I emphasize “diversity” of experience because the willingness to learn new skills and engage in new projects leads to new opportunities, and that is what makes for a lively career. It takes energy and time to go out of the box of your job description. To have any sort of life balance you need to be really organized and purposeful about it. I was fortunate to be in environments where it was OK to do that. Or maybe I just made it OK; not sure. In any case, I made a personal decision to get involved with professional organizations and found an added community of colleagues who contributed greatly to my growth.

That brings me to now. Because of my involvement in PACRAO and AACRAO, and the progression of my career, I was connected with folks who were brave enough to ask me to join AACRAO Consulting. Yes, that included Bob Bontrager. I worked on several consulting contracts around North America before retiring, and continue to do so now, on a part-time basis, as well as facilitate an online AACRAO class. I am glad to be a part of AACRAO Consulting. I continue to serve our higher education community and I continue to learn as I visit a wide variety of colleges and universities. (Go to AACRAO’s website and check it out. )

Some folks wonder why a person would want to continue working after retirement from “the day job”. I know quite a few folks who do, in one way or another. Some of my colleagues do stints as interim directors or deans or VPs. Some set up their own consulting businesses. Others do volunteer work related to educational services. My sense is that we feel that we still have knowledge and skills to offer and are not quite willing to let that go dormant….yet.

So, with consulting, travel to a variety of places on our planet, time with family and friends, and volunteer work, I am pretty well occupied. I will end with a thank you to mentors who supported me: Richard Riehl, Arnaldo Rodriguez, Bill Lindemann, Rich Haldi, Charlie Earl, and colleagues too numerous to name from AACRAO and PACRAO – but I think they know who they are. I urge you, PACRAO members, to expand, learn and contribute even beyond your job description. When your turn comes to retire, you will feel good about it, and ready for some new adventures.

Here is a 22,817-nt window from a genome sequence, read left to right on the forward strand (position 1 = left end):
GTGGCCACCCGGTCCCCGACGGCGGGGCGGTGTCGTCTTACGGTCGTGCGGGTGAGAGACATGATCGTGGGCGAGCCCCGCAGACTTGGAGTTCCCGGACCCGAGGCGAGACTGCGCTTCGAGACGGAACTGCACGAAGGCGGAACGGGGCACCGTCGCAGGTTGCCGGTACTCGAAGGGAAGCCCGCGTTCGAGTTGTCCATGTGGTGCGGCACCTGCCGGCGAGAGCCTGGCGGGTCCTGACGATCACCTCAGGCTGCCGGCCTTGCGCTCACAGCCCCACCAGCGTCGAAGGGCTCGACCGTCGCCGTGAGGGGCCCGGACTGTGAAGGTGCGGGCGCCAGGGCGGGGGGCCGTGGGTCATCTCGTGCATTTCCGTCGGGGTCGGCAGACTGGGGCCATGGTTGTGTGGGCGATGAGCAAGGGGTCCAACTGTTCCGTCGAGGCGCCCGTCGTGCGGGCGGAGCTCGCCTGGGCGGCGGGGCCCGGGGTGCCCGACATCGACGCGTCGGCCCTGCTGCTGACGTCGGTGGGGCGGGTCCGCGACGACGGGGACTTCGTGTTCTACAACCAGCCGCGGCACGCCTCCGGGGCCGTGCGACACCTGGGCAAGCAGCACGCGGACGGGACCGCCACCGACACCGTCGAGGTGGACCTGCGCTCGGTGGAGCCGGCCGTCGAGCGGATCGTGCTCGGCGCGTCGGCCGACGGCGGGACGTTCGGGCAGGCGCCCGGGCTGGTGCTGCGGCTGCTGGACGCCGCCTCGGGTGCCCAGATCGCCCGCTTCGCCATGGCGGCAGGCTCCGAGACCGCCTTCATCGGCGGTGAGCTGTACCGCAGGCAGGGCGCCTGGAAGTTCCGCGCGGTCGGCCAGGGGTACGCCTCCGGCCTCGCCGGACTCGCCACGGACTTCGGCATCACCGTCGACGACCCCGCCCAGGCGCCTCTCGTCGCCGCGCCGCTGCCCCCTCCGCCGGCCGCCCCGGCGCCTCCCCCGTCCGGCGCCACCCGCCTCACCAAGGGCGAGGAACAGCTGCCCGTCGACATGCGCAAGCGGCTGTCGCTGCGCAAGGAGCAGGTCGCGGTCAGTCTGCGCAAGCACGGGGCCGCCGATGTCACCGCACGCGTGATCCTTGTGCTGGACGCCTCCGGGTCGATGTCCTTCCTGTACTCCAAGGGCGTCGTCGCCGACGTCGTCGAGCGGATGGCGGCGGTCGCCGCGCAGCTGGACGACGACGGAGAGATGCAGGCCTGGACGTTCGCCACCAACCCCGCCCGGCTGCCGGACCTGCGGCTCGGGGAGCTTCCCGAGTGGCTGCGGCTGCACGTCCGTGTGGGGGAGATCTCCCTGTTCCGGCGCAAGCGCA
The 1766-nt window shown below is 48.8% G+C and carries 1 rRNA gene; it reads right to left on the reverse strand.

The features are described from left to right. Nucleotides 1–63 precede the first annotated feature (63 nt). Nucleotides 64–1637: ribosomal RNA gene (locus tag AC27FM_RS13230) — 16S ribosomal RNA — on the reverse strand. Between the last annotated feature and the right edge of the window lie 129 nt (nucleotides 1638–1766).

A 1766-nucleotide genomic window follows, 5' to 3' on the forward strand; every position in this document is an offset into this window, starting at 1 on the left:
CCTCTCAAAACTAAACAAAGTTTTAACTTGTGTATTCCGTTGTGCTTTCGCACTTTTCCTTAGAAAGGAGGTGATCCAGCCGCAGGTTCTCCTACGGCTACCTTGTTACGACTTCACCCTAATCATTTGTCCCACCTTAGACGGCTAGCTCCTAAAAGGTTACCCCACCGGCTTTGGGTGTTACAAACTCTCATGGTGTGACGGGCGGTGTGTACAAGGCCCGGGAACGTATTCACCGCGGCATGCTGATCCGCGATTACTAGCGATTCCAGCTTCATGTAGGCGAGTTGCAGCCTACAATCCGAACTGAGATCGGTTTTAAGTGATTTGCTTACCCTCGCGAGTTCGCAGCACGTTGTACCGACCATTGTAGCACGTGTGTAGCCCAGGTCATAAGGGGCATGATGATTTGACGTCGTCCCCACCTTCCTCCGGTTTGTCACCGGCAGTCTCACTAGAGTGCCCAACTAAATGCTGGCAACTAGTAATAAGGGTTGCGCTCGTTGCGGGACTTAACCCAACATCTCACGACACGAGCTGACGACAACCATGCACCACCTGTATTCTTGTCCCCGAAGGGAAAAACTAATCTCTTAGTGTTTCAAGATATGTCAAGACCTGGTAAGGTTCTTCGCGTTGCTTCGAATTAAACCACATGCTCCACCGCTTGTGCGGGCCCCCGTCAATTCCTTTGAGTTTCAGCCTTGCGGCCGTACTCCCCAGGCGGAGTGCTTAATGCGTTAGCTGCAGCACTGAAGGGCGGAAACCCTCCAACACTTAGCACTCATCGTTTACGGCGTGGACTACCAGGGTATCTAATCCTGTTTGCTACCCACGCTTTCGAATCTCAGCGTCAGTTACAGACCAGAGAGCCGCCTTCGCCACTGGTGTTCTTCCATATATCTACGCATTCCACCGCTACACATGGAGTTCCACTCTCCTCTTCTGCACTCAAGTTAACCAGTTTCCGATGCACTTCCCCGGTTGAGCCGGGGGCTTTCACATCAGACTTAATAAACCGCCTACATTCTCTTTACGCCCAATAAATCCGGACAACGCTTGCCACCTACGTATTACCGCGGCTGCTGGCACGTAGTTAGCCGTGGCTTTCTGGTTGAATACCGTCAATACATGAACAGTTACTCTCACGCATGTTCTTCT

Christine Kerlin
Senior Consultant, AACRAO

 

During Dr. Christine Kerlin’s accomplished career, she has established herself as a nationally recognized leader and expert in the field of enrollment management within the community college system. As such, she has a wealth of knowledge and experience in strategic planning, outreach and recruitment strategies, admission and registration processes, articulation practices and inter-institutional partnerships, credential evaluation, international admission and advising, and student services. She also has authored chapters in a variety of AACRAO publications and continues to present regularly at national and regional conferences.
She was formerly the Vice President for the University Center and Strategic Planning at Everett Community College. Preceding her time at Everett Community College, Dr. Kerlin was the Director of Admissions and Records at Central Oregon Community College, as well as the Director of Admissions at The Evergreen State College. She calls on her first-hand experiences at these institutions of higher learning as an AACRAO Senior Consultant.

What do you want to be when you grow up?

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“What do you want to be when you grow up?”
“A college or university registrar!!”
-Said no one, ever.

Let’s face it: when people who are not in higher education ask what you do for a living and you respond with “I’m a registrar,” you probably then receive a polite smile and nod that clearly states, “I have no idea what that is, but it sounds important.” There is not a major in “registrar studies,” and most often people do not know we exist until after they graduate or there is some academic disciplinary action (not the ideal way to get to know the registrar!). The job of registrar is one that requires a certain set of skills. One must be objective, organized, optimistic, analytical and helpful, or as I like to call it, “OOO-AH!”